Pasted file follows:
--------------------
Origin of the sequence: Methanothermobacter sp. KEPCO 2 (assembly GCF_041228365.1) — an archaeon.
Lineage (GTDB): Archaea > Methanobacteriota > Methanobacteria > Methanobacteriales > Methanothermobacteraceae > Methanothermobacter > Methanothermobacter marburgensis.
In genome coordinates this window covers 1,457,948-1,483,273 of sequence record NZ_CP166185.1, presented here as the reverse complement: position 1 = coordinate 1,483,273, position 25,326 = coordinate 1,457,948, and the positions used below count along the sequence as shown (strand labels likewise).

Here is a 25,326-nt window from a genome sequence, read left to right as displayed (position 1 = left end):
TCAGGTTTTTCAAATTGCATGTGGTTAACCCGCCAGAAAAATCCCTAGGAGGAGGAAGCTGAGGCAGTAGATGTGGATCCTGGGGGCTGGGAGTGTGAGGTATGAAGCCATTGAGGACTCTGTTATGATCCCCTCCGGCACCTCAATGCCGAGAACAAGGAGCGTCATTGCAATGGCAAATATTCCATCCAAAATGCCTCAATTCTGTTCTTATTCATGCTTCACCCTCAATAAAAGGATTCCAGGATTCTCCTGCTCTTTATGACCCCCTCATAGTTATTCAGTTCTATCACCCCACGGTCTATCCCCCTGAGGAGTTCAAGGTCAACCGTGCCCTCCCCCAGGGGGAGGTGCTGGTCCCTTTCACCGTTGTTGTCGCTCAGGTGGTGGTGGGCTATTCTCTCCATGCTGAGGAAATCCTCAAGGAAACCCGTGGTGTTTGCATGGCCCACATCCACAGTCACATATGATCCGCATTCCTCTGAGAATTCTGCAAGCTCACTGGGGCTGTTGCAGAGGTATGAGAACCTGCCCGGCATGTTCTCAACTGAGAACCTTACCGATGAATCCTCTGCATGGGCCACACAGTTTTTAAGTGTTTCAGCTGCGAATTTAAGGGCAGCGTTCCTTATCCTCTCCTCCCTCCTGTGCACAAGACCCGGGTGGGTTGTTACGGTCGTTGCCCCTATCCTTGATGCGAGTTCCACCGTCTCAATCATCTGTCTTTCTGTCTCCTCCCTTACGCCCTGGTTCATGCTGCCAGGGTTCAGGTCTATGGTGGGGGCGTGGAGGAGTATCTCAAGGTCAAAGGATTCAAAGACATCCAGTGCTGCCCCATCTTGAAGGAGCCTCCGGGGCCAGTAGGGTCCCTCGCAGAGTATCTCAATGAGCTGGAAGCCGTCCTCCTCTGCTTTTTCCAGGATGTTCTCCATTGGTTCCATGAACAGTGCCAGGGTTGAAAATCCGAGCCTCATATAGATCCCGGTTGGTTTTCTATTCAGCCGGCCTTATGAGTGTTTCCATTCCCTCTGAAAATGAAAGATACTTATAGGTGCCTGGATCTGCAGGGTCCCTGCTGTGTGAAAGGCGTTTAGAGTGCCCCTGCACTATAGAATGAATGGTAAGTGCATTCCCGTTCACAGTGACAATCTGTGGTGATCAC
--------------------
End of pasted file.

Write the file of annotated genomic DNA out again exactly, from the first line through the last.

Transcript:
Origin of the sequence: Methanothermobacter sp. KEPCO 2 (assembly GCF_041228365.1) — an archaeon.
Lineage (GTDB): Archaea > Methanobacteriota > Methanobacteria > Methanobacteriales > Methanothermobacteraceae > Methanothermobacter > Methanothermobacter marburgensis.
In genome coordinates this window covers 1,457,948-1,483,273 of sequence record NZ_CP166185.1, presented here as the reverse complement: position 1 = coordinate 1,483,273, position 25,326 = coordinate 1,457,948, and the positions used below count along the sequence as shown (strand labels likewise).

Here is a 25,326-nt window from a genome sequence, read left to right as displayed (position 1 = left end):
TCAGGTTTTTCAAATTGCATGTGGTTAACCCGCCAGAAAAATCCCTAGGAGGAGGAAGCTGAGGCAGTAGATGTGGATCCTGGGGGCTGGGAGTGTGAGGTATGAAGCCATTGAGGACTCTGTTATGATCCCCTCCGGCACCTCAATGCCGAGAACAAGGAGCGTCATTGCAATGGCAAATATTCCATCCAAAATGCCTCAATTCTGTTCTTATTCATGCTTCACCCTCAATAAAAGGATTCCAGGATTCTCCTGCTCTTTATGACCCCCTCATAGTTATTCAGTTCTATCACCCCACGGTCTATCCCCCTGAGGAGTTCAAGGTCAACCGTGCCCTCCCCCAGGGGGAGGTGCTGGTCCCTTTCACCGTTGTTGTCGCTCAGGTGGTGGTGGGCTATTCTCTCCATGCTGAGGAAATCCTCAAGGAAACCCGTGGTGTTTGCATGGCCCACATCCACAGTCACATATGATCCGCATTCCTCTGAGAATTCTGCAAGCTCACTGGGGCTGTTGCAGAGGTATGAGAACCTGCCCGGCATGTTCTCAACTGAGAACCTTACCGATGAATCCTCTGCATGGGCCACACAGTTTTTAAGTGTTTCAGCTGCGAATTTAAGGGCAGCGTTCCTTATCCTCTCCTCCCTCCTGTGCACAAGACCCGGGTGGGTTGTTACGGTCGTTGCCCCTATCCTTGATGCGAGTTCCACCGTCTCAATCATCTGTCTTTCTGTCTCCTCCCTTACGCCCTGGTTCATGCTGCCAGGGTTCAGGTCTATGGTGGGGGCGTGGAGGAGTATCTCAAGGTCAAAGGATTCAAAGACATCCAGTGCTGCCCCATCTTGAAGGAGCCTCCGGGGCCAGTAGGGTCCCTCGCAGAGTATCTCAATGAGCTGGAAGCCGTCCTCCTCTGCTTTTTCCAGGATGTTCTCCATTGGTTCCATGAACAGTGCCAGGGTTGAAAATCCGAGCCTCATATAGATCCCGGTTGGTTTTCTATTCAGCCGGCCTTATGAGTGTTTCCATTCCCTCTGAAAATGAAAGATACTTATAGGTGCCTGGATCTGCAGGGTCCCTGCTGTGTGAAAGGCGTTTAGAGTGCCCCTGCACTATAGAATGAATGGTAAGTGCATTCCCGTTCACAGTGACAATCTGTGGTGATCAC